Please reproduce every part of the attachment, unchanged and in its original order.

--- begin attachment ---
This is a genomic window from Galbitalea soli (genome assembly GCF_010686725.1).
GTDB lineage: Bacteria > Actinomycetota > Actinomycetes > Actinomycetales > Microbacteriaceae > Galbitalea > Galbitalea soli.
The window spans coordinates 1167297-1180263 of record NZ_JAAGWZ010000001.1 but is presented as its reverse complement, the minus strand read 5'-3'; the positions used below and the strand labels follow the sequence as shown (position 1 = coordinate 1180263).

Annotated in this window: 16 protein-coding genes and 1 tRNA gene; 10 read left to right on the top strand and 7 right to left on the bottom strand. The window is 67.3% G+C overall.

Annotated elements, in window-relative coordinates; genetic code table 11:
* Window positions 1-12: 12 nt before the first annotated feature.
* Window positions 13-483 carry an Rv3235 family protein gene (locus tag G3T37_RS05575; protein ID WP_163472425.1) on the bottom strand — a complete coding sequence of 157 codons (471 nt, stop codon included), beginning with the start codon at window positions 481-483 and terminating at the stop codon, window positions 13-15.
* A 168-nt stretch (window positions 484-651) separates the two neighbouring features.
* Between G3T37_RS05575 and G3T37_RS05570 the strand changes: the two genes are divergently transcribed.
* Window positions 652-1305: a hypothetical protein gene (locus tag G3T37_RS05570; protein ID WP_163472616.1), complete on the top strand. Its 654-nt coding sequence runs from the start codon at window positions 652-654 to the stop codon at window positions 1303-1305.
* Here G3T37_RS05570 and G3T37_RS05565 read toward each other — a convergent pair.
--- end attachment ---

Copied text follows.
This is a genomic window from Galbitalea soli (genome assembly GCF_010686725.1).
GTDB lineage: Bacteria > Actinomycetota > Actinomycetes > Actinomycetales > Microbacteriaceae > Galbitalea > Galbitalea soli.
The window spans coordinates 1167297-1180263 of record NZ_JAAGWZ010000001.1 but is presented as its reverse complement, the minus strand read 5'-3'; the positions used below and the strand labels follow the sequence as shown (position 1 = coordinate 1180263).

Annotated in this window: 16 protein-coding genes and 1 tRNA gene; 10 read left to right on the top strand and 7 right to left on the bottom strand. The window is 67.3% G+C overall.

Annotated elements, in window-relative coordinates; genetic code table 11:
* Window positions 1-12: 12 nt before the first annotated feature.
* Window positions 13-483 carry an Rv3235 family protein gene (locus tag G3T37_RS05575; protein ID WP_163472425.1) on the bottom strand — a complete coding sequence of 157 codons (471 nt, stop codon included), beginning with the start codon at window positions 481-483 and terminating at the stop codon, window positions 13-15.
* A 168-nt stretch (window positions 484-651) separates the two neighbouring features.
* Between G3T37_RS05575 and G3T37_RS05570 the strand changes: the two genes are divergently transcribed.
* Window positions 652-1305: a hypothetical protein gene (locus tag G3T37_RS05570; protein ID WP_163472616.1), complete on the top strand. Its 654-nt coding sequence runs from the start codon at window positions 652-654 to the stop codon at window positions 1303-1305.
* Here G3T37_RS05570 and G3T37_RS05565 read toward each other — a convergent pair.